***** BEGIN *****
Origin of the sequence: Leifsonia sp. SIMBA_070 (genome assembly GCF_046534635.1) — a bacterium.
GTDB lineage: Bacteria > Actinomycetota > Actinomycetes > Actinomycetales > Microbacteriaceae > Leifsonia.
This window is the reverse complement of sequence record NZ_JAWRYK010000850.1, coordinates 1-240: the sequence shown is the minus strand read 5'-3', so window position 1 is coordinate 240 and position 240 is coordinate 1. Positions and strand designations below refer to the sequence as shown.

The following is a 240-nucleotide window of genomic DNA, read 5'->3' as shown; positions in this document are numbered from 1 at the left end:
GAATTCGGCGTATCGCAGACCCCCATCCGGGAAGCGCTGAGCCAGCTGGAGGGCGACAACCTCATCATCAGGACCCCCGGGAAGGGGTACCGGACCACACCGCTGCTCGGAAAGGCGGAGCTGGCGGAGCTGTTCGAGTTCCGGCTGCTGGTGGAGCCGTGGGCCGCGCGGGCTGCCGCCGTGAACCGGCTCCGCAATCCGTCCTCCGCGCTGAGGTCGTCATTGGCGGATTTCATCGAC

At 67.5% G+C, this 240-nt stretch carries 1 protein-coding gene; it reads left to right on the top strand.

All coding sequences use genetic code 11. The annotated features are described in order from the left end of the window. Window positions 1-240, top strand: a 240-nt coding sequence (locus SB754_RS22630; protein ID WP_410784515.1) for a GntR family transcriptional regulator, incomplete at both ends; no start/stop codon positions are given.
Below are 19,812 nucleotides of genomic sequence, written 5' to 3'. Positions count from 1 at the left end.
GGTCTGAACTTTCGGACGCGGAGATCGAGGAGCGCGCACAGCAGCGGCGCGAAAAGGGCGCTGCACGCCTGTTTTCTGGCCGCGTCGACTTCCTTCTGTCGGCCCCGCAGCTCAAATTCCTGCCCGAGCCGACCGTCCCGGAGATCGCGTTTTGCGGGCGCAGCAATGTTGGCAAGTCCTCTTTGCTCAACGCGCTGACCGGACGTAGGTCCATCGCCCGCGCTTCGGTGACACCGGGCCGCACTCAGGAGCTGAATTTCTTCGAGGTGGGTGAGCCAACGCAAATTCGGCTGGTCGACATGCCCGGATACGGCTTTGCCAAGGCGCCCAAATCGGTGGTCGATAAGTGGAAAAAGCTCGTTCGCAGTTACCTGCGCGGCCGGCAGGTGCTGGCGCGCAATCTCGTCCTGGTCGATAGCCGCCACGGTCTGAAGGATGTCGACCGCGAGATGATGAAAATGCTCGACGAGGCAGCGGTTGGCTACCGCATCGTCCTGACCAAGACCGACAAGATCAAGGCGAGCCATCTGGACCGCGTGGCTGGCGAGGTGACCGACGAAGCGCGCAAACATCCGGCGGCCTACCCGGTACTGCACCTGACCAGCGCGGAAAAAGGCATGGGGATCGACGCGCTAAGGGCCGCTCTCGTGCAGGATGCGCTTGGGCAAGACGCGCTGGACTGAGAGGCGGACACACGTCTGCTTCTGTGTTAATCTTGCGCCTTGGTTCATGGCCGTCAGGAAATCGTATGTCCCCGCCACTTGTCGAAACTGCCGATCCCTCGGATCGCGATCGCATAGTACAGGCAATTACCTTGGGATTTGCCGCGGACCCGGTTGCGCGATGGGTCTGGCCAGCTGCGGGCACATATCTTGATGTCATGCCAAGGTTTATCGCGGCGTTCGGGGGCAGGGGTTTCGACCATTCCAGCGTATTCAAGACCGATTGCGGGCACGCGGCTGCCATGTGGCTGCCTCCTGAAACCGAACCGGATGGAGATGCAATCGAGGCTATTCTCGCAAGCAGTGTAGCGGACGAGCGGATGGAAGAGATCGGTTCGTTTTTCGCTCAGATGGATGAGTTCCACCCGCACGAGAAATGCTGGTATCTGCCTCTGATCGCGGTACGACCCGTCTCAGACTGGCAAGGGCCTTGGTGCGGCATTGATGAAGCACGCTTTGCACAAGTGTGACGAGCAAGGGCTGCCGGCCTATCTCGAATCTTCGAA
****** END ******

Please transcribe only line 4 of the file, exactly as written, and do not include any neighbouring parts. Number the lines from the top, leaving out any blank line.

The following is a 240-nucleotide window of genomic DNA, read 5'->3' as shown; positions in this document are numbered from 1 at the left end: